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ORIGINAL ARTICLE
Year : 2017  |  Volume : 6  |  Issue : 2  |  Page : 42-46

Knowledge of foreign-body aspiration in children among caregivers in Kano Nigeria


1 Department of Otorhinolaryngology, Aminu Kano Teaching Hospital, Kano, Nigeria
2 Department of Medical Microbiology and Parasitology, Bayero University, Kano, Nigeria
3 Department of Otorhinolaryngology, Bayero University, Kano, Nigeria

Correspondence Address:
Dr. Abdul Akeem Adebayo Aluko
Department of Otorhinolaryngology, Bayero University, Kano
Nigeria
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Source of Support: None, Conflict of Interest: None


DOI: 10.4103/ajt.ajt_11_18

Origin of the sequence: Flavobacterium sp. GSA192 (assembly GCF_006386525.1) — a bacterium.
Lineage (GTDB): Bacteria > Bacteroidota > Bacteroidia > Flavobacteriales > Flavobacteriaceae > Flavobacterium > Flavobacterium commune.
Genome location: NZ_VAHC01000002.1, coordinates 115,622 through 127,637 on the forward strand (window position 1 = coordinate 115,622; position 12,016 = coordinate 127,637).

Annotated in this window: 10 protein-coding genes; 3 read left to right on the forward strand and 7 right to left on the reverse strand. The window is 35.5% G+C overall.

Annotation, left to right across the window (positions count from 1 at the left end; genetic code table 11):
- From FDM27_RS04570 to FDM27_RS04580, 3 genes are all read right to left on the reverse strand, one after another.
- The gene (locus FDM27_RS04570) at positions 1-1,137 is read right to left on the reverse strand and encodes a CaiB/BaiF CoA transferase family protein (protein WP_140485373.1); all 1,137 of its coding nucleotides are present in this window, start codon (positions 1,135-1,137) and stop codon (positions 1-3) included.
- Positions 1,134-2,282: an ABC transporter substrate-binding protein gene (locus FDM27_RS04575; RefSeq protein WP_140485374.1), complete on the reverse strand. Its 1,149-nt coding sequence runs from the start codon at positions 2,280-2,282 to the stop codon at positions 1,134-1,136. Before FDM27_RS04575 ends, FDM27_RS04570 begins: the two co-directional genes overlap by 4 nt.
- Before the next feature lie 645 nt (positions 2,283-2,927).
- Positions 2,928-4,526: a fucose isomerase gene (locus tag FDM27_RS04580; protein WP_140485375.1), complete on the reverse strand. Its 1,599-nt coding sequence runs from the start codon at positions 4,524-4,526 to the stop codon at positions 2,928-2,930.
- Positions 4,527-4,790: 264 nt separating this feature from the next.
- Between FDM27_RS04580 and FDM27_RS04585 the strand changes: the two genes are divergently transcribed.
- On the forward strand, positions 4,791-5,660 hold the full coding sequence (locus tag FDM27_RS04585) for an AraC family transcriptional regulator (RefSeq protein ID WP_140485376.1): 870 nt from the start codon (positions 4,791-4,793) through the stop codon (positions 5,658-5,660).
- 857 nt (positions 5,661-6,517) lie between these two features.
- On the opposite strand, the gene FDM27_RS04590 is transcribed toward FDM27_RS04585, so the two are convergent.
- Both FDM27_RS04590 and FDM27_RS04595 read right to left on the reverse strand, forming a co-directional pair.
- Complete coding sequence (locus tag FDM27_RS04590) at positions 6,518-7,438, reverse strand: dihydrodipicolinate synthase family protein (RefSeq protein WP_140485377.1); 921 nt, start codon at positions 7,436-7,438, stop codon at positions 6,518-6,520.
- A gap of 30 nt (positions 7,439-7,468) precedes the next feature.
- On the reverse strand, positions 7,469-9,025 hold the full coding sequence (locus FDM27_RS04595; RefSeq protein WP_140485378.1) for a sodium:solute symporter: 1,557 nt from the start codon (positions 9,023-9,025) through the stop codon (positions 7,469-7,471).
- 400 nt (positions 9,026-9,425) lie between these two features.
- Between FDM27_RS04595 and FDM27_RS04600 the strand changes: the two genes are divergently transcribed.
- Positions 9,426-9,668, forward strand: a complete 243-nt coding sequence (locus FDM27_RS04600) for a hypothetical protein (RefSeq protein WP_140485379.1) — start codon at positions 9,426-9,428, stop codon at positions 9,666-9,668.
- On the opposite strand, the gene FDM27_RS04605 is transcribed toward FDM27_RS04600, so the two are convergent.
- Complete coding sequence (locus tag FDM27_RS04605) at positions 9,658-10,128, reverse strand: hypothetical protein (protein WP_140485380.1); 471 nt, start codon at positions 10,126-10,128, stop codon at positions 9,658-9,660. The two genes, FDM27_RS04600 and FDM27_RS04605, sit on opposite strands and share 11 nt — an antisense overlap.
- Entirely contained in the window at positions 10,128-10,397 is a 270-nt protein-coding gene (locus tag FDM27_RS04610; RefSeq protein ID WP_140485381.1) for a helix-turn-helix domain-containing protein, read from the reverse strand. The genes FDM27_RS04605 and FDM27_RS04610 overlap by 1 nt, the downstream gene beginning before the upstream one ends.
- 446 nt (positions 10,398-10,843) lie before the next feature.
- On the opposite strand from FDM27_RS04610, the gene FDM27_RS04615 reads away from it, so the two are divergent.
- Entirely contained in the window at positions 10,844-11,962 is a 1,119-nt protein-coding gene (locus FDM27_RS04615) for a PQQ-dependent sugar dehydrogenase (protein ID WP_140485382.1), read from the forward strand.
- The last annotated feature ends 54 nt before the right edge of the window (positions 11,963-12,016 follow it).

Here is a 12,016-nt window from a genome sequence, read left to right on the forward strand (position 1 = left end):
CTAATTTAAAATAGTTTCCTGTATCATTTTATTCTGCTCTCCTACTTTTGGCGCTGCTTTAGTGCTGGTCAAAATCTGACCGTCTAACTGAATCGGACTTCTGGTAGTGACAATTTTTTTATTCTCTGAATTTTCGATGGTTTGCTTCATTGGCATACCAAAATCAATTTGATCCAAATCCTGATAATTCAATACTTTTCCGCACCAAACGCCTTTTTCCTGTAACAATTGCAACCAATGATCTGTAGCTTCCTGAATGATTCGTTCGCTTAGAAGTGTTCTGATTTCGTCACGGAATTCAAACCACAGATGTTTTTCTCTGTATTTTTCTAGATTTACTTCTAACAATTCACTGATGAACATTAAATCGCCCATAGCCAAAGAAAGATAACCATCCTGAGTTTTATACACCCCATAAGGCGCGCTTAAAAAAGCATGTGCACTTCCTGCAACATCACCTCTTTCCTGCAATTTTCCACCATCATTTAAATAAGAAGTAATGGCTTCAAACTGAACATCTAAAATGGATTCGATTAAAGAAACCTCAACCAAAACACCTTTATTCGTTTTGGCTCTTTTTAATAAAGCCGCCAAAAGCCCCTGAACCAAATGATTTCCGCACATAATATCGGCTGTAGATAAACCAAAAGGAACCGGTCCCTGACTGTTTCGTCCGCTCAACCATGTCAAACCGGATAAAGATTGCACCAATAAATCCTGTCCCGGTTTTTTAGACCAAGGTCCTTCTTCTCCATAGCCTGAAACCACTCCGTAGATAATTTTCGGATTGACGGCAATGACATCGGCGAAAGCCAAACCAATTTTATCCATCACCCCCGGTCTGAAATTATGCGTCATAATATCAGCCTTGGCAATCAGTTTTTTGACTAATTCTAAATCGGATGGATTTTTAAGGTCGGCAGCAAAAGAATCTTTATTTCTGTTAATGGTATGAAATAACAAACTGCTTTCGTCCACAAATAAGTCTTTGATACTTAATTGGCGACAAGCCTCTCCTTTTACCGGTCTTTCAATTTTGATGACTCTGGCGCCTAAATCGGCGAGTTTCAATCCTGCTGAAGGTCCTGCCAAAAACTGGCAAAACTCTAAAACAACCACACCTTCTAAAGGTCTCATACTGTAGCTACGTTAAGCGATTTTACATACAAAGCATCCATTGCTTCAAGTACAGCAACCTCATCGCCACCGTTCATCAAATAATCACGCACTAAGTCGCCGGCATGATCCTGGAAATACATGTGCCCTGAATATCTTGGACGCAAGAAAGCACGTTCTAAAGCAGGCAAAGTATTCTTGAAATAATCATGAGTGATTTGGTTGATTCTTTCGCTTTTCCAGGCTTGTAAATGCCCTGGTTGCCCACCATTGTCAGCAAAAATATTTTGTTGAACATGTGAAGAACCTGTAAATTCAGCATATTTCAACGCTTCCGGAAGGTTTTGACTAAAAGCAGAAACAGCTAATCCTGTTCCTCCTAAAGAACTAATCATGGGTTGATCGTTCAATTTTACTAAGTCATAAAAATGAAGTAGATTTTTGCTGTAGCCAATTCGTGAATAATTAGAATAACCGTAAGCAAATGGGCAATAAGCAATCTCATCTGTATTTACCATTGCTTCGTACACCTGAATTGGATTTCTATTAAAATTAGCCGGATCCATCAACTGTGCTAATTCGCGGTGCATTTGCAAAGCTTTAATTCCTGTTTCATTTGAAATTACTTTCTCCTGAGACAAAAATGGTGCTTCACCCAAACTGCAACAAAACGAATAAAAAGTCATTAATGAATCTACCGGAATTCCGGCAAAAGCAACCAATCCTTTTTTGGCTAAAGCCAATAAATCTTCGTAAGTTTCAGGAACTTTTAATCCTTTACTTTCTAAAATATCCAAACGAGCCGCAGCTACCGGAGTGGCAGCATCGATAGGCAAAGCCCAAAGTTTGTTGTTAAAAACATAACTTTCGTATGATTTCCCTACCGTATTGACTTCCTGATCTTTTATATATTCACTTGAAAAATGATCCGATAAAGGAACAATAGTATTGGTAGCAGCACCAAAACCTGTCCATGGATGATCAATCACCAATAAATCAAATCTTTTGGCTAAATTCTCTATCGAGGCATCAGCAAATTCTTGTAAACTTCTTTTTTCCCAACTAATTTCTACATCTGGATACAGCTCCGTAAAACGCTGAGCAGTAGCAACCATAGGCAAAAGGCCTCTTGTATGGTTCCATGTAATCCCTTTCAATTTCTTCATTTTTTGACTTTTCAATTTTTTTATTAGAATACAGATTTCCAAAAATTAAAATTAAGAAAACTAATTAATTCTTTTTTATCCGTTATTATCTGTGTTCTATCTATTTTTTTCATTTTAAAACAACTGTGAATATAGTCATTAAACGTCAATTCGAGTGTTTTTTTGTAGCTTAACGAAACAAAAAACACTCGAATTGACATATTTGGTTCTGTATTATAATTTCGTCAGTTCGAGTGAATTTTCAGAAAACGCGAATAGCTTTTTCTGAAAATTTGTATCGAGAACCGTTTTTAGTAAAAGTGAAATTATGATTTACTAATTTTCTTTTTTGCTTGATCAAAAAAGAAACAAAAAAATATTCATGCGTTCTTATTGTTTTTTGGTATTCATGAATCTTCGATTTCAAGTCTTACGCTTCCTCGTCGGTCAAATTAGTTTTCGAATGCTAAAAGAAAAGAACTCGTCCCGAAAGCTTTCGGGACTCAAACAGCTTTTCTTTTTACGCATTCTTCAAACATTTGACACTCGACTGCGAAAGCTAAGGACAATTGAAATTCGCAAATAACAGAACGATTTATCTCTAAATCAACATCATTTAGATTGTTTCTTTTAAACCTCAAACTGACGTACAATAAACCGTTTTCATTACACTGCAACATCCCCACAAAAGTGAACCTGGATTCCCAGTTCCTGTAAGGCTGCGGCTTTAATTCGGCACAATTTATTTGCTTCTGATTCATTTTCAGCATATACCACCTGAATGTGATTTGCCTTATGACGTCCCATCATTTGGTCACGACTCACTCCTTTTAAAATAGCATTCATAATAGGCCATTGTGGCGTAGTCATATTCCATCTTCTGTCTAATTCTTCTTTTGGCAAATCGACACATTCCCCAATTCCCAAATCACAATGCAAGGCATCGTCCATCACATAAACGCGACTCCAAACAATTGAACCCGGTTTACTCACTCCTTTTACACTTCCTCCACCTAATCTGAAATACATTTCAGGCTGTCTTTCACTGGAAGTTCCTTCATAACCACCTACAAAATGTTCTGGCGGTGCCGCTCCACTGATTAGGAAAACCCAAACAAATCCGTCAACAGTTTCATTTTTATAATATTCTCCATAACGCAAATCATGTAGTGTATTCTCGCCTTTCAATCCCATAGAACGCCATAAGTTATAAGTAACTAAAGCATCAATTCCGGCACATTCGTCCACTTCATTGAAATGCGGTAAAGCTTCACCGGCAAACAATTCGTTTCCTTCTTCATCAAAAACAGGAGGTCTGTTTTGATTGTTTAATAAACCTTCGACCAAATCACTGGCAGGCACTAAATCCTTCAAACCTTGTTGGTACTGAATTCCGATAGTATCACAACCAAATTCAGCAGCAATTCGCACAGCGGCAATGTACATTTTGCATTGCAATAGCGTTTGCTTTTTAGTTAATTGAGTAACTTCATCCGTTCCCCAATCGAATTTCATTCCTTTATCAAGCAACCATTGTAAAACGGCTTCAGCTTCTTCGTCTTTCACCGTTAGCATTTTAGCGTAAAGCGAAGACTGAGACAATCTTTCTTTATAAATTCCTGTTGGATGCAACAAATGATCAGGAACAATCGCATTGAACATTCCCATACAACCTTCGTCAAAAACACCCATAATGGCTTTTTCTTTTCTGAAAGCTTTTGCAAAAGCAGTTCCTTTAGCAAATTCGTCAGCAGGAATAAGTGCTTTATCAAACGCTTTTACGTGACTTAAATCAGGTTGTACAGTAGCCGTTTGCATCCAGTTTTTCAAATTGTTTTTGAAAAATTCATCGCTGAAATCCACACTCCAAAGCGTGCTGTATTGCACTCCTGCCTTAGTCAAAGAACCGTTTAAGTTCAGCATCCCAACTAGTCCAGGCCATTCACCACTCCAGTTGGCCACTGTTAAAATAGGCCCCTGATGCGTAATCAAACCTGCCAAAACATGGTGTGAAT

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Background: Foreign-body aspiration (FBA) remains a life-threatening condition that is a frequent cause of accidental death in children below the age of 5 years worldwide. This study was carried out to evaluate the knowledge of FBA in children among caregivers and to determine the sociodemographic factors affecting their knowledge. Settings and Design: This was a descriptive cross-sectional study design that was carried out at the pediatric outpatient department of Aminu Kano Teaching Hospital, Kano, Nigeria. Methodology: Institutional ethical clearance was obtained from the ethical committee of the same hospital. Using systematic sampling technique, all data collected using a semi-structured questionnaire was analyzed with Statistical Product and Service Solutions (SPSS) version 23 and statistical significance was set at value of P < 0.05, at 95% of confidence interval. Results: A total of 266 participants were recruited for this study. Forty percent were within the age group of 25–34 years, predominantly females (63.9%), majority (81.6%) were of the Hausa-Fulani ethnic group, most (83%) were married and 86.3% had formal education. In general, there was good knowledge (68.4%) of FBA to be more in children, but only 13.9% knew that toys and other nonfood materials as potential objects of aspiration by children and 47.4% knew that they should not give groundnuts/seeds or small toys to children <3 years. Marital status, gender, and the level of education were found to be statistically significantly (P < 0.05) associated with knowledge of FBA. Conclusion: Although there was good knowledge that FBA occurs more in children, there was very poor knowledge about potential objects of aspiration that are not food substances. Therefore, different strategies in creating awareness through proper health education on the dangers of FBA should be adequately explored.


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